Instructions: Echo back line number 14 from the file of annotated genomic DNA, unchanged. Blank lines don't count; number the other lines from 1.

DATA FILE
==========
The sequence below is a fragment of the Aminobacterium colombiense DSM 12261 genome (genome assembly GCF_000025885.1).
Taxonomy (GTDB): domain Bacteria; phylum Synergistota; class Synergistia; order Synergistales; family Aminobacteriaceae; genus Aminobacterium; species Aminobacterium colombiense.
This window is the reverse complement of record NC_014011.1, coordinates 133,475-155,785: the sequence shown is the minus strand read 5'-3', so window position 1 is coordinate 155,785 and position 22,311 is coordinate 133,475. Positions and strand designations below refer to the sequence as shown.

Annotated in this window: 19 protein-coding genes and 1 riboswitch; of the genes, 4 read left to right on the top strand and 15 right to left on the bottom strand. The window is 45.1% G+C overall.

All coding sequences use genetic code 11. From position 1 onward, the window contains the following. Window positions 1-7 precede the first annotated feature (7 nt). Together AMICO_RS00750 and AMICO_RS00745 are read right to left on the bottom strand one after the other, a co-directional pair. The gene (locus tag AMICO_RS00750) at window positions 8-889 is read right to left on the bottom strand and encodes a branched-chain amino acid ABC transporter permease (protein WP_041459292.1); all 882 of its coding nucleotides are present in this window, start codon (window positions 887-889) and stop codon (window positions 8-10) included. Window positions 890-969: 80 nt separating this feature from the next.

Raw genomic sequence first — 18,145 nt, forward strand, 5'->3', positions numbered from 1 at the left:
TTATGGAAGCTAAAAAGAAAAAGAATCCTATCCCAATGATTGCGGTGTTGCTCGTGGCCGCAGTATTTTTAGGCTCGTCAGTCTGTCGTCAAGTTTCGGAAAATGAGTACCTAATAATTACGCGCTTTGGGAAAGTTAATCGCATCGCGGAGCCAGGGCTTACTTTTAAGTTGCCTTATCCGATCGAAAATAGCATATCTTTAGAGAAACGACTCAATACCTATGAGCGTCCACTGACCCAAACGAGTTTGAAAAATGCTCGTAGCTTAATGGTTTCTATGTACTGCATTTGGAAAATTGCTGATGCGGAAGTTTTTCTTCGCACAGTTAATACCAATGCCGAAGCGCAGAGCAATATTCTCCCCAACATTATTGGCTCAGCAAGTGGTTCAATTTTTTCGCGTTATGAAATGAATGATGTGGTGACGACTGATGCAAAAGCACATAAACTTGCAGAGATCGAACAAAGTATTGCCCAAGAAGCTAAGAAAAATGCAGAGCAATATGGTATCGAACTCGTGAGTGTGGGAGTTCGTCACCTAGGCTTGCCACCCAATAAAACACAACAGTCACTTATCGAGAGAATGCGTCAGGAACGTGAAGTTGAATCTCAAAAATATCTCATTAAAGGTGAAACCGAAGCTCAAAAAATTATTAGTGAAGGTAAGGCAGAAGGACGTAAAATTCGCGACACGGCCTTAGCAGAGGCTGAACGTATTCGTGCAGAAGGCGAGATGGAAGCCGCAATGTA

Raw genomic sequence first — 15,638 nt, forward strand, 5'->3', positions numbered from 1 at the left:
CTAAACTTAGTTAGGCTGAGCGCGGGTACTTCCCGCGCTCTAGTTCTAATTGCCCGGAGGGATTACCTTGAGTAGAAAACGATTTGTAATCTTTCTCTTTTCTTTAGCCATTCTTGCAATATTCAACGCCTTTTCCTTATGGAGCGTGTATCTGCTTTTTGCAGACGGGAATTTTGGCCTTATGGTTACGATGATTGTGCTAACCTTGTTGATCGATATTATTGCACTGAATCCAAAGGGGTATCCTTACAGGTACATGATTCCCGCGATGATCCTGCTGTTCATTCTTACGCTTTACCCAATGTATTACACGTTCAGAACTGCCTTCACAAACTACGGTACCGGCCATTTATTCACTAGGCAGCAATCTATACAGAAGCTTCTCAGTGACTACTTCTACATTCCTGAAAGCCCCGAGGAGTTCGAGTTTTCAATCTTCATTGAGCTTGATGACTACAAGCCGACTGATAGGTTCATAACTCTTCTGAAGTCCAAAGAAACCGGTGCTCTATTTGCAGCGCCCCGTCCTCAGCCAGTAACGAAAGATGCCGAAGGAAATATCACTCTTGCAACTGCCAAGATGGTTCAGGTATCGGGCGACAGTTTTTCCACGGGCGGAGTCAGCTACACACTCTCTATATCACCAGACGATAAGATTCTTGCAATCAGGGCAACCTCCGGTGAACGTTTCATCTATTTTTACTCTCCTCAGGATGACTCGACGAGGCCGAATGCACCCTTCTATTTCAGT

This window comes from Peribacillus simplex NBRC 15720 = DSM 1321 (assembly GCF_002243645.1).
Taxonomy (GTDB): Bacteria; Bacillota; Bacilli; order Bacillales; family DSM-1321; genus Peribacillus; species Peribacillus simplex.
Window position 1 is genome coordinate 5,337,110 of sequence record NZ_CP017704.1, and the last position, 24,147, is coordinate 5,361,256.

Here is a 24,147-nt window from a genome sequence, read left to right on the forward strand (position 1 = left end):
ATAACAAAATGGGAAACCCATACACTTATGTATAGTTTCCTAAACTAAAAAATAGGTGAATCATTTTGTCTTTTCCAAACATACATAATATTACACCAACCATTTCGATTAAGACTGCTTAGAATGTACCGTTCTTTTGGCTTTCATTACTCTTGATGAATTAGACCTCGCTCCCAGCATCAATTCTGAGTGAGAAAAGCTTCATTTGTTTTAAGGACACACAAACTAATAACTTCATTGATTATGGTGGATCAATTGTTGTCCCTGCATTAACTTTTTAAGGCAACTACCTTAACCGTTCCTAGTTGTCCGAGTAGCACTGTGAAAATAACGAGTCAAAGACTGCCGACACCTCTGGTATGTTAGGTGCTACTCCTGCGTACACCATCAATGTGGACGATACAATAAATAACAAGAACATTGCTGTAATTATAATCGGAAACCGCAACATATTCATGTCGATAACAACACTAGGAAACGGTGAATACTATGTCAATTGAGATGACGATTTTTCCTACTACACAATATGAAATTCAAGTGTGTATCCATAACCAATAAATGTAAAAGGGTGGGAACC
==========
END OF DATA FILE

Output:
ATAACAAAATGGGAAACCCATACACTTATGTATAGTTTCCTAAACTAAAAAATAGGTGAATCATTTTGTCTTTTCCAAACATACATAATATTACACCAACCATTTCGATTAAGACTGCTTAGAATGTACCGTTCTTTTGGCTTTCATTACTCTTGATGAATTAGACCTCGCTCCCAGCATCAATTCTGAGTGAGAAAAGCTTCATTTGTTTTAAGGACACACAAACTAATAACTTCATTGATTATGGTGGATCAATTGTTGTCCCTGCATTAACTTTTTAAGGCAACTACCTTAACCGTTCCTAGTTGTCCGAGTAGCACTGTGAAAATAACGAGTCAAAGACTGCCGACACCTCTGGTATGTTAGGTGCTACTCCTGCGTACACCATCAATGTGGACGATACAATAAATAACAAGAACATTGCTGTAATTATAATCGGAAACCGCAACATATTCATGTCGATAACAACACTAGGAAACGGTGAATACTATGTCAATTGAGATGACGATTTTTCCTACTACACAATATGAAATTCAAGTGTGTATCCATAACCAATAAATGTAAAAGGGTGGGAACC